Indian Scientists Improve Fertility of Buffaloes

First-ever Offspring by Embryo Transfer of Goats in Sri Lanka Livestock forms an integral part of agriculture in India and involves the participation of around 70% of its population, most of which are small/medium scale holders. Buffalo farming is an important component of the livestock industry and contributes more than 50 million tons of milk and 1.43 million tons of meat in addition to high valued hides, bones and draft power for agricultural operations. The buffalo holds similar importance in certain other countries such as Pakistan and Nepal although their numbers are dwindling in several countries of the world. FAO has declared buffalo, the ‘Black Gold’ at the verge of extinction.

Poor reproduction in buffalo is a major impediment to its efficient production. Most (30-80%) buffaloes do not exhibit overt estrus (Condition called Sub-estrus), especially during summer, and remain un-bred, leading to prolonged infertile periods and therefore high economics losses, or are bred naturally by bulls with unknown and often poor genetics. The genetic potential of buffalo has therefore been declining. However, activities in India associated with regional TC project RAS5044, Integrated Approach for Improving Livestock Production Using Indigenous Resources and Conserving the Environment, are contributing significantly to rectify this problem through development and standardization of technologies to enhance fertility in buffaloes.

Technology Standardized

The Indian research team, led by P.S. Brar and A.S. Nanda of the Guru Angad Dev Veterinary & Animal Sciences University, in Ludhiana have standardized the Ovsynch protocol for use in dairy buffaloes. Ovsynch is the administration of hormone treatments designed to bring the buffalo into estrus at a specific time. The optimal time for artificial insemination (AI) was established on the basis of “most probable time of ovulation” after treatment in different seasons of the year. Strategies were also developed to improve nutritional status of the animals, where necessary. This protocol was applied in farmers’ buffaloes to enhance their fertility and genetic potential for production and reproduction.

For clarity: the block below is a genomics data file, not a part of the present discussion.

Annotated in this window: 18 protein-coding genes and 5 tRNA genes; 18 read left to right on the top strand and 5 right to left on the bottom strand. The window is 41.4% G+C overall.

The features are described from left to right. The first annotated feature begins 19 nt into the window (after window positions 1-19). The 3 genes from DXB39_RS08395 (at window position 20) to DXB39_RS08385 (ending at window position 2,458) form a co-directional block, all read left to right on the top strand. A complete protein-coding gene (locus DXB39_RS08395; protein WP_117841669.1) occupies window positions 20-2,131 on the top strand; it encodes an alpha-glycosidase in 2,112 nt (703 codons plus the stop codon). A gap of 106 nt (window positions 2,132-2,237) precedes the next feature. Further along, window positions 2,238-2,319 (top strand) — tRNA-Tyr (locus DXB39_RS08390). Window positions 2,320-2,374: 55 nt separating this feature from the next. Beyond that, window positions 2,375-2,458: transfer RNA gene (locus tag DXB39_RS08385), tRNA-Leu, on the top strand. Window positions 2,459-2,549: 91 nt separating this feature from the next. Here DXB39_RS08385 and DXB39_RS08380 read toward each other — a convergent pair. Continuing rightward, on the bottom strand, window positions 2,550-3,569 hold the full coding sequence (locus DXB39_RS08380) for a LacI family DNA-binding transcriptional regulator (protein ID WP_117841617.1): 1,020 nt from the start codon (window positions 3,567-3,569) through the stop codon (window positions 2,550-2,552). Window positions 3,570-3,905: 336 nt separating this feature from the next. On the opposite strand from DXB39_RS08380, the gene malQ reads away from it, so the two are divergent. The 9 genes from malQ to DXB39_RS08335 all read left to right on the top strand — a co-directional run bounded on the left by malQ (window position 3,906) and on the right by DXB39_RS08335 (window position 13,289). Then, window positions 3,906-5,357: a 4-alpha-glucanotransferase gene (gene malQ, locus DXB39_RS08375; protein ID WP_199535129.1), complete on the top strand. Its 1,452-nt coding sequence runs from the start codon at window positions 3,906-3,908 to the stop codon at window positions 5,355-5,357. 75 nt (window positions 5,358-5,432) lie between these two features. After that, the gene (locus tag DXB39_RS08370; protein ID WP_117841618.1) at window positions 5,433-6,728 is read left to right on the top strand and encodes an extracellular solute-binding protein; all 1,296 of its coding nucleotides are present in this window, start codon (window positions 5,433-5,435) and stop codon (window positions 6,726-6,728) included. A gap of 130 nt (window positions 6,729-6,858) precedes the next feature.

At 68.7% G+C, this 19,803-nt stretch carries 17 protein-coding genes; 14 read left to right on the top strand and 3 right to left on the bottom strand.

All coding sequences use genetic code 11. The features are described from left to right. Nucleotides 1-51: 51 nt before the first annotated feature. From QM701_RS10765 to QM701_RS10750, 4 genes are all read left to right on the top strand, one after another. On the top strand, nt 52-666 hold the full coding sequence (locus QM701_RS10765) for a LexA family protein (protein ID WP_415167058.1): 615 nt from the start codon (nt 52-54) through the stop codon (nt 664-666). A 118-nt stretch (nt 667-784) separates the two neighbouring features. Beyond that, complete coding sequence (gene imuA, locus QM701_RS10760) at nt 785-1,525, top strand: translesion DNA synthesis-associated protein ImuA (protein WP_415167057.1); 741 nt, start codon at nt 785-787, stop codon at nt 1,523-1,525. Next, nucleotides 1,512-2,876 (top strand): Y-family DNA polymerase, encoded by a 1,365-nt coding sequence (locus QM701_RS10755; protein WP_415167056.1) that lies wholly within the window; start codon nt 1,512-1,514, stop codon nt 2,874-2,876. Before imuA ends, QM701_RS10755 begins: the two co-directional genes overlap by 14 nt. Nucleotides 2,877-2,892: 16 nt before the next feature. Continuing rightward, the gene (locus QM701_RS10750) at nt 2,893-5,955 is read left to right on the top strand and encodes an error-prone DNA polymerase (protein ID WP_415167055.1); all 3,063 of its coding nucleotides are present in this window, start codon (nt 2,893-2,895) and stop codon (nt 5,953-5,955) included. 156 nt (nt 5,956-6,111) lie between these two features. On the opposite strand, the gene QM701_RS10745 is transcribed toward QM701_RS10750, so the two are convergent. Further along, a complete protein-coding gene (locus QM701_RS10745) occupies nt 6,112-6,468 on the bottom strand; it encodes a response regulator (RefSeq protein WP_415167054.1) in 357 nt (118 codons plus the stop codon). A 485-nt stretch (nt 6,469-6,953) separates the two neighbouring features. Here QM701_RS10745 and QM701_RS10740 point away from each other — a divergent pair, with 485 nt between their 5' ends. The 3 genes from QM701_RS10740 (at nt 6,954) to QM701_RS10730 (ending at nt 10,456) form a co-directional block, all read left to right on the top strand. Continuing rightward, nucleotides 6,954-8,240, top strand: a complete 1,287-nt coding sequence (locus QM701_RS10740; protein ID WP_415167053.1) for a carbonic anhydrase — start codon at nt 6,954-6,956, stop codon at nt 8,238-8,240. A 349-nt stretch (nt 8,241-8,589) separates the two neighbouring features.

Infertile postpartum sub-estrous buffaloes were identified through application of progesterone radioimmunoassay and ultrasonographic techniques. They were injected intramuscularly with 20 mg Buserelin on day 0, 500 mg Cloprostenol on day 7 and 10 mg Buserelin on day 9. Each buffalo was inseminated twice, at 16 hrs and 40 hrs after the second Buserelin injection, irrespective of the expression of estrus. Semen from proven and pedigreed bulls of known fertility and genetic superiority was used. While 67% buffaloes conceived following this treatment in winter, only 30% buffaloes conceived during summer months.

The experiments were repeated in summer after supplementary feeding of monensin to sub-estrus buffaloes (200 mg/ buffalo/ day for 30 days). Monensin was fed either in the form of capsules or through urea molasses multi-nutrient blocks (UMMB) developed under a previous TC project, RAS/5/035 (see photo). Of these, 60% buffaloes conceived following the Ovsynch treatment. More than 50 heifers have so far been produced from farmers’ buffaloes in the filed. The technology resulted in the following benefits:

- Enhanced fertility in buffaloes, which would otherwise remain un-bred for variable, long time.
- Offspring with better genetic production potential.
- Cost-effective intervention: early production of calves and of milk while reducing costs on extra feeding and veterinary interventions.

Framers’ Responses

The technology received overwhelmingly positive response from the dairy farmers and from certain NGO’s. More and more requests are pouring in to get the treatment for buffaloes. It is expected that wider adoption of the technology will help in improving dairy buffalo production and economy of the farmers in a number of States.

Dissemination of Technology

The technology has subsequently been transferred to the following quarters for further application in the field:

- To the State Animal Husbandry Department: 20 Field Veterinarians responsible for animal health and breeding were trained through “Continuing Education Programme” of the university.
- To about 50 Animal Production Scientists from 12 different States of India through a National Seminar on Animal Reproduction organized by the Indian Society for Study of Animal Reproduction.
- To some other countries in the Region (Mongolia and Myanmar) through IAEA sponsored scientific exchange programmes.

Collaboration with Other Funding Agencies

In addition to support from the RCA/IAEA, funding from other resources such as the Indian Council of Agricultural Research, New Delhi, The State Government of Punjab and certain NGO’s was involved.

Source: P.S. Brar and A.S. Nanda, Guru Angad Dev Veterinary & Animal Sciences University, Ludhiana, India.